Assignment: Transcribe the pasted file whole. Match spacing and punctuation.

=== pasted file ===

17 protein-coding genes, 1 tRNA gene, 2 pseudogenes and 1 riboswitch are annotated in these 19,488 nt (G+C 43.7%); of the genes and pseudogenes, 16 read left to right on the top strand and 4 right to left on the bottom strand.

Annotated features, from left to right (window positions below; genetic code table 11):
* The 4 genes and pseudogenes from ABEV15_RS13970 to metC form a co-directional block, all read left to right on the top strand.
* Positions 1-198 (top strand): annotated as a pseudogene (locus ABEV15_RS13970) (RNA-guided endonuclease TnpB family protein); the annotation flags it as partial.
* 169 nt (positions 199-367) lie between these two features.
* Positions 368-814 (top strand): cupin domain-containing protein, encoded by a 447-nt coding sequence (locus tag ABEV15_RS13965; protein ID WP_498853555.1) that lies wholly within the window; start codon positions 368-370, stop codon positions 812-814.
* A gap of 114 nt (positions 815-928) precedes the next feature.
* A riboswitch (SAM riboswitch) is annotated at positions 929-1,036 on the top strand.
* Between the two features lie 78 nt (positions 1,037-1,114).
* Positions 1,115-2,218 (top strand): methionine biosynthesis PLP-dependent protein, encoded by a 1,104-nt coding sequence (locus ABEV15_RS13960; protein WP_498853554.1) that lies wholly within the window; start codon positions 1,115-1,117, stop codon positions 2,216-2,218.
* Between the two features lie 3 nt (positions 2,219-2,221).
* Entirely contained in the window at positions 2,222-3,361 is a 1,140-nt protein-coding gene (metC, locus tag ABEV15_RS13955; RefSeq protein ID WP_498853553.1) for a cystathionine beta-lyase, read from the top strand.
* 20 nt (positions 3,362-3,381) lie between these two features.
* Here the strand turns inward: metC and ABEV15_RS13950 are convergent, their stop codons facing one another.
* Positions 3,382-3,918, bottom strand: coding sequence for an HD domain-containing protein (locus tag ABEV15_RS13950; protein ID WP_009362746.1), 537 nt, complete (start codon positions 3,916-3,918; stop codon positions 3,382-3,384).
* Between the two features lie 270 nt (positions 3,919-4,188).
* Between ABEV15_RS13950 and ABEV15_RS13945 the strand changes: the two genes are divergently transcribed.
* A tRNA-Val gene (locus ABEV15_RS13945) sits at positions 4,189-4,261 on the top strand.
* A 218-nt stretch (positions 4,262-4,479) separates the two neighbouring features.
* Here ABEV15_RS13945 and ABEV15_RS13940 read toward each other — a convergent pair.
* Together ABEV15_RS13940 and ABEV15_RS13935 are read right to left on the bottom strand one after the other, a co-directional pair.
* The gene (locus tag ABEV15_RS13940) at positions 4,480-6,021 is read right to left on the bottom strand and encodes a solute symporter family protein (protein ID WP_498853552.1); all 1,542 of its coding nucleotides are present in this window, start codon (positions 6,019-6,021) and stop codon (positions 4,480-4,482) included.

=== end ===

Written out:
17 protein-coding genes, 1 tRNA gene, 2 pseudogenes and 1 riboswitch are annotated in these 19,488 nt (G+C 43.7%); of the genes and pseudogenes, 16 read left to right on the top strand and 4 right to left on the bottom strand.

Annotated features, from left to right (window positions below; genetic code table 11):
* The 4 genes and pseudogenes from ABEV15_RS13970 to metC form a co-directional block, all read left to right on the top strand.
* Positions 1-198 (top strand): annotated as a pseudogene (locus ABEV15_RS13970) (RNA-guided endonuclease TnpB family protein); the annotation flags it as partial.
* 169 nt (positions 199-367) lie between these two features.
* Positions 368-814 (top strand): cupin domain-containing protein, encoded by a 447-nt coding sequence (locus tag ABEV15_RS13965; protein ID WP_498853555.1) that lies wholly within the window; start codon positions 368-370, stop codon positions 812-814.
* A gap of 114 nt (positions 815-928) precedes the next feature.
* A riboswitch (SAM riboswitch) is annotated at positions 929-1,036 on the top strand.
* Between the two features lie 78 nt (positions 1,037-1,114).
* Positions 1,115-2,218 (top strand): methionine biosynthesis PLP-dependent protein, encoded by a 1,104-nt coding sequence (locus ABEV15_RS13960; protein WP_498853554.1) that lies wholly within the window; start codon positions 1,115-1,117, stop codon positions 2,216-2,218.
* Between the two features lie 3 nt (positions 2,219-2,221).
* Entirely contained in the window at positions 2,222-3,361 is a 1,140-nt protein-coding gene (metC, locus tag ABEV15_RS13955; RefSeq protein ID WP_498853553.1) for a cystathionine beta-lyase, read from the top strand.
* 20 nt (positions 3,362-3,381) lie between these two features.
* Here the strand turns inward: metC and ABEV15_RS13950 are convergent, their stop codons facing one another.
* Positions 3,382-3,918, bottom strand: coding sequence for an HD domain-containing protein (locus tag ABEV15_RS13950; protein ID WP_009362746.1), 537 nt, complete (start codon positions 3,916-3,918; stop codon positions 3,382-3,384).
* Between the two features lie 270 nt (positions 3,919-4,188).
* Between ABEV15_RS13950 and ABEV15_RS13945 the strand changes: the two genes are divergently transcribed.
* A tRNA-Val gene (locus ABEV15_RS13945) sits at positions 4,189-4,261 on the top strand.
* A 218-nt stretch (positions 4,262-4,479) separates the two neighbouring features.
* Here ABEV15_RS13945 and ABEV15_RS13940 read toward each other — a convergent pair.
* Together ABEV15_RS13940 and ABEV15_RS13935 are read right to left on the bottom strand one after the other, a co-directional pair.
* The gene (locus tag ABEV15_RS13940) at positions 4,480-6,021 is read right to left on the bottom strand and encodes a solute symporter family protein (protein ID WP_498853552.1); all 1,542 of its coding nucleotides are present in this window, start codon (positions 6,019-6,021) and stop codon (positions 4,480-4,482) included.